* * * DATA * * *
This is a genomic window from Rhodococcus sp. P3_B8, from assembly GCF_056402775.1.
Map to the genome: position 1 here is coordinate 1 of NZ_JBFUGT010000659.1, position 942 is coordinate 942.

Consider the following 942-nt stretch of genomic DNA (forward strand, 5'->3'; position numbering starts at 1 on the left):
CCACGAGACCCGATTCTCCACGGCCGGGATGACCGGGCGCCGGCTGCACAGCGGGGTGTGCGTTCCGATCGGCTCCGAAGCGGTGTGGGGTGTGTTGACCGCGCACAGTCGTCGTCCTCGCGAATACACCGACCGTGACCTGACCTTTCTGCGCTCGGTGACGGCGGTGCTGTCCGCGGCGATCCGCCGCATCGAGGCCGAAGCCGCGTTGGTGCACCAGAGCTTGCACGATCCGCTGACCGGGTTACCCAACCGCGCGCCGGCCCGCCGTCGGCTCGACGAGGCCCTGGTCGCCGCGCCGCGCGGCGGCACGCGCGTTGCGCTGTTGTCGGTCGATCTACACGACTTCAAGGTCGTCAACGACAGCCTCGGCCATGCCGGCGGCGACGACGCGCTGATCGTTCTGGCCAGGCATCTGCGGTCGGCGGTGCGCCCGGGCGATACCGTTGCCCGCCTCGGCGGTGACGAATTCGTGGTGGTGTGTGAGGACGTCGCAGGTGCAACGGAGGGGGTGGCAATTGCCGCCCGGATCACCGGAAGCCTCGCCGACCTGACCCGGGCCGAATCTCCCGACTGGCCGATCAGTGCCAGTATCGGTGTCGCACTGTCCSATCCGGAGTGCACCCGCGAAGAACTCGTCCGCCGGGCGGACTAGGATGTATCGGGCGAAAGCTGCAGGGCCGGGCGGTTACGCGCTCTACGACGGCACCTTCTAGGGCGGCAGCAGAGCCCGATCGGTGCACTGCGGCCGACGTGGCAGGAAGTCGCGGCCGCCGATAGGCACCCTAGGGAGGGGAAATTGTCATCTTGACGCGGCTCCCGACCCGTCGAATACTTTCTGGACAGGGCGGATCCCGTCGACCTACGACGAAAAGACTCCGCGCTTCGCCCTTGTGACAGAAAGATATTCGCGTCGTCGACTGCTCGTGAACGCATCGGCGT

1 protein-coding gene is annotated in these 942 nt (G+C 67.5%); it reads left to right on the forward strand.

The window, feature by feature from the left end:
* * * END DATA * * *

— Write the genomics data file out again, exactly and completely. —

This is a genomic window from Rhodococcus sp. P3_B8, from assembly GCF_056402775.1.
Map to the genome: position 1 here is coordinate 1 of NZ_JBFUGT010000659.1, position 942 is coordinate 942.

Consider the following 942-nt stretch of genomic DNA (forward strand, 5'->3'; position numbering starts at 1 on the left):
CCACGAGACCCGATTCTCCACGGCCGGGATGACCGGGCGCCGGCTGCACAGCGGGGTGTGCGTTCCGATCGGCTCCGAAGCGGTGTGGGGTGTGTTGACCGCGCACAGTCGTCGTCCTCGCGAATACACCGACCGTGACCTGACCTTTCTGCGCTCGGTGACGGCGGTGCTGTCCGCGGCGATCCGCCGCATCGAGGCCGAAGCCGCGTTGGTGCACCAGAGCTTGCACGATCCGCTGACCGGGTTACCCAACCGCGCGCCGGCCCGCCGTCGGCTCGACGAGGCCCTGGTCGCCGCGCCGCGCGGCGGCACGCGCGTTGCGCTGTTGTCGGTCGATCTACACGACTTCAAGGTCGTCAACGACAGCCTCGGCCATGCCGGCGGCGACGACGCGCTGATCGTTCTGGCCAGGCATCTGCGGTCGGCGGTGCGCCCGGGCGATACCGTTGCCCGCCTCGGCGGTGACGAATTCGTGGTGGTGTGTGAGGACGTCGCAGGTGCAACGGAGGGGGTGGCAATTGCCGCCCGGATCACCGGAAGCCTCGCCGACCTGACCCGGGCCGAATCTCCCGACTGGCCGATCAGTGCCAGTATCGGTGTCGCACTGTCCSATCCGGAGTGCACCCGCGAAGAACTCGTCCGCCGGGCGGACTAGGATGTATCGGGCGAAAGCTGCAGGGCCGGGCGGTTACGCGCTCTACGACGGCACCTTCTAGGGCGGCAGCAGAGCCCGATCGGTGCACTGCGGCCGACGTGGCAGGAAGTCGCGGCCGCCGATAGGCACCCTAGGGAGGGGAAATTGTCATCTTGACGCGGCTCCCGACCCGTCGAATACTTTCTGGACAGGGCGGATCCCGTCGACCTACGACGAAAAGACTCCGCGCTTCGCCCTTGTGACAGAAAGATATTCGCGTCGTCGACTGCTCGTGAACGCATCGGCGT

1 protein-coding gene is annotated in these 942 nt (G+C 67.5%); it reads left to right on the forward strand.

The window, feature by feature from the left end: